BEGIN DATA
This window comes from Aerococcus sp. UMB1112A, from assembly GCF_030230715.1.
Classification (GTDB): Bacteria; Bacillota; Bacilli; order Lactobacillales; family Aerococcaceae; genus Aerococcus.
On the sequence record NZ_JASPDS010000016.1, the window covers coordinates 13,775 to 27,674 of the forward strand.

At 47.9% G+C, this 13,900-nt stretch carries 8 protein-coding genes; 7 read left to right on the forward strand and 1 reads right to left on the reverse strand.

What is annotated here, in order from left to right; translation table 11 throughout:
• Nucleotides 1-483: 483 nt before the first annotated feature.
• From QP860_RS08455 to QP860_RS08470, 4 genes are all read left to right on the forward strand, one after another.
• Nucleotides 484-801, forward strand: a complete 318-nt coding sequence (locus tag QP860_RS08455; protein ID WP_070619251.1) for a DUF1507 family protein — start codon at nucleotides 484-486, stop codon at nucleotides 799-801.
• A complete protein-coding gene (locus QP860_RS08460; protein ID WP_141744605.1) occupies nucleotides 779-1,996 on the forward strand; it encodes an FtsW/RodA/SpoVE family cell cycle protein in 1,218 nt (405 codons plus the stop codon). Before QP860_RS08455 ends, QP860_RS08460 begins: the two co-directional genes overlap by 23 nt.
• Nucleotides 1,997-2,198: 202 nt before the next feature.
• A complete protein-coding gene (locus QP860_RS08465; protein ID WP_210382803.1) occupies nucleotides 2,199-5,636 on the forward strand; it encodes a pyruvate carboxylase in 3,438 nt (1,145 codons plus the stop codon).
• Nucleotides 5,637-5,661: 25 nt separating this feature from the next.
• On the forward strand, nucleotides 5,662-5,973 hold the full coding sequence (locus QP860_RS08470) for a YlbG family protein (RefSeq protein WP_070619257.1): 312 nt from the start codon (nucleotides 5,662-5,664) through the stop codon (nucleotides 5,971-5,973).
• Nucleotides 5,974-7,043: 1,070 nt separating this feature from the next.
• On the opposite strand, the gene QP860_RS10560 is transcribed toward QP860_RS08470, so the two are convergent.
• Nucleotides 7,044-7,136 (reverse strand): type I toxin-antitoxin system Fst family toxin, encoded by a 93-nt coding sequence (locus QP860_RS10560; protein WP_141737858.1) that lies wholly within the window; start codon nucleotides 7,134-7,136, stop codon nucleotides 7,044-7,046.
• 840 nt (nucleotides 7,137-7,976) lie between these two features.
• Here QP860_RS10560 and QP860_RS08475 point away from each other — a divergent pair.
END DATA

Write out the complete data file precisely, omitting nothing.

This window comes from Aerococcus sp. UMB1112A, from assembly GCF_030230715.1.
Classification (GTDB): Bacteria; Bacillota; Bacilli; order Lactobacillales; family Aerococcaceae; genus Aerococcus.
On the sequence record NZ_JASPDS010000016.1, the window covers coordinates 13,775 to 27,674 of the forward strand.

At 47.9% G+C, this 13,900-nt stretch carries 8 protein-coding genes; 7 read left to right on the forward strand and 1 reads right to left on the reverse strand.

What is annotated here, in order from left to right; translation table 11 throughout:
• Nucleotides 1-483: 483 nt before the first annotated feature.
• From QP860_RS08455 to QP860_RS08470, 4 genes are all read left to right on the forward strand, one after another.
• Nucleotides 484-801, forward strand: a complete 318-nt coding sequence (locus tag QP860_RS08455; protein ID WP_070619251.1) for a DUF1507 family protein — start codon at nucleotides 484-486, stop codon at nucleotides 799-801.
• A complete protein-coding gene (locus QP860_RS08460; protein ID WP_141744605.1) occupies nucleotides 779-1,996 on the forward strand; it encodes an FtsW/RodA/SpoVE family cell cycle protein in 1,218 nt (405 codons plus the stop codon). Before QP860_RS08455 ends, QP860_RS08460 begins: the two co-directional genes overlap by 23 nt.
• Nucleotides 1,997-2,198: 202 nt before the next feature.
• A complete protein-coding gene (locus QP860_RS08465; protein ID WP_210382803.1) occupies nucleotides 2,199-5,636 on the forward strand; it encodes a pyruvate carboxylase in 3,438 nt (1,145 codons plus the stop codon).
• Nucleotides 5,637-5,661: 25 nt separating this feature from the next.
• On the forward strand, nucleotides 5,662-5,973 hold the full coding sequence (locus QP860_RS08470) for a YlbG family protein (RefSeq protein WP_070619257.1): 312 nt from the start codon (nucleotides 5,662-5,664) through the stop codon (nucleotides 5,971-5,973).
• Nucleotides 5,974-7,043: 1,070 nt separating this feature from the next.
• On the opposite strand, the gene QP860_RS10560 is transcribed toward QP860_RS08470, so the two are convergent.
• Nucleotides 7,044-7,136 (reverse strand): type I toxin-antitoxin system Fst family toxin, encoded by a 93-nt coding sequence (locus QP860_RS10560; protein WP_141737858.1) that lies wholly within the window; start codon nucleotides 7,134-7,136, stop codon nucleotides 7,044-7,046.
• 840 nt (nucleotides 7,137-7,976) lie between these two features.
• Here QP860_RS10560 and QP860_RS08475 point away from each other — a divergent pair.